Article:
What is the Sarcoplasmic Reticulum?

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  • Written By: Meshell Powell
  • Edited By: Jacob Harkins
  • Last Modified Date: 19 November 2018
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The sarcoplasmic reticulum (SR) is an organelle found in specific types of muscle fibers. Its function is to store calcium ions and then release them into the body, where they are absorbed when the muscles are in a relaxed position and released as the muscles contract. This organelle is a specialized type of endoplasmic reticulum that consists of a complex network of vesicles, tubules, and cisternae, all of which are present inside of cells. It helps to regulate the calcium levels within the body.

Basically made up of a system of internal membranes located in the muscle tissues of the body, the sarcoplasmic reticulum is found primarily in cardiac muscle tissue as well as the striated muscle fibers found in the skeletal system. Problems with it are chief contributors to such medical issues as heart failure.

When muscles are activated, calcium is allowed to move from the lumen of the sarcoplasmic reticulum into the cytoplasm located within the cell. A lumen refers to a cavity or space that resides within a structure normally considered tubular in shape. Cytoplasm is the thick substance that fills the inside of a cell, and it tends to have a jelly-like appearance.


The function of the calcium varies according to the types of tissue in which it is found. For instance, when it comes to skeletal muscle fibers, the release of calcium has been found to be profoundly influenced by a negative feedback system. This could include medical issues such as a faulty endocrine system.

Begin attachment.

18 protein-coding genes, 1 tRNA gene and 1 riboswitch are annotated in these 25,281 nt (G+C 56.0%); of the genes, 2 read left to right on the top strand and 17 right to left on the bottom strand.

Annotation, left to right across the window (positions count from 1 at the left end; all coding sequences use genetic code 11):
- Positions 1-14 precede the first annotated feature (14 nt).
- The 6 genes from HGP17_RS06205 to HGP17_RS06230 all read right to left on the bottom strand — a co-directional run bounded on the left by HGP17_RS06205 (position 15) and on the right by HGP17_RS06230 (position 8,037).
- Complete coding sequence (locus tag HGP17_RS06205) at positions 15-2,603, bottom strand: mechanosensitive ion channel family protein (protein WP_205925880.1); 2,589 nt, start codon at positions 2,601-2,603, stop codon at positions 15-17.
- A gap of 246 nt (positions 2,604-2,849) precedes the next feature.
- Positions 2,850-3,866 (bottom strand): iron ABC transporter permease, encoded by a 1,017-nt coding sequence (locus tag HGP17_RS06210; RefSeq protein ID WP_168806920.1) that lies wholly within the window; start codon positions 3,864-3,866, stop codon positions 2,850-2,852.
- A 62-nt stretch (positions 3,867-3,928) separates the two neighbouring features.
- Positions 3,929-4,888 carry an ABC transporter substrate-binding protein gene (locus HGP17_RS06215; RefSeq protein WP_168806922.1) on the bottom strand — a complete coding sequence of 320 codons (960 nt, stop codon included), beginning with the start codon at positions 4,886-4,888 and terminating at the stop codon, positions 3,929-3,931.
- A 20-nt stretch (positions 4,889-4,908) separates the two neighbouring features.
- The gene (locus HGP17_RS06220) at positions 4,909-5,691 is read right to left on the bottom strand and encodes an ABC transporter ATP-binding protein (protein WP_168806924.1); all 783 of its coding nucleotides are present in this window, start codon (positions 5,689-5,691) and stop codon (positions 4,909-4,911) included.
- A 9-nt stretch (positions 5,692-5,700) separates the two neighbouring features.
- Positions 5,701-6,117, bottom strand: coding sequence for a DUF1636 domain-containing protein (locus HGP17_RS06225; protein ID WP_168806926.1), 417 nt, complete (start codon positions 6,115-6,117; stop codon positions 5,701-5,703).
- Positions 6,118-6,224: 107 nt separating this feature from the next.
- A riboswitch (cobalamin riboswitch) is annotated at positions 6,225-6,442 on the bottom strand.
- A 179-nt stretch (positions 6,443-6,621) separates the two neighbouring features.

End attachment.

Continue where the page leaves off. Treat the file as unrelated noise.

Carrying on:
Sarcoplasmic reticulum is an important part of the striated muscle fibers of the heart, also known as cardiac muscle fibers. When cardiac function is impaired, heart failure often develops. This occurs when the heart becomes unable to supply enough blood to meet the needs of all of the body tissues. A definitive diagnosis of heart failure can be tricky and often takes considerable time and testing to confirm.

Some of the symptoms that may suggest heart failure include shortness of breath or other difficulties in breathing. Fluid retention, or swelling, may also be an indicator that a medical professional should be consulted, as is a sudden increase in fatigue or unexplained confusion or dizziness. If diagnosed early enough, there may be treatment options that can help the patient live a longer and more productive life.


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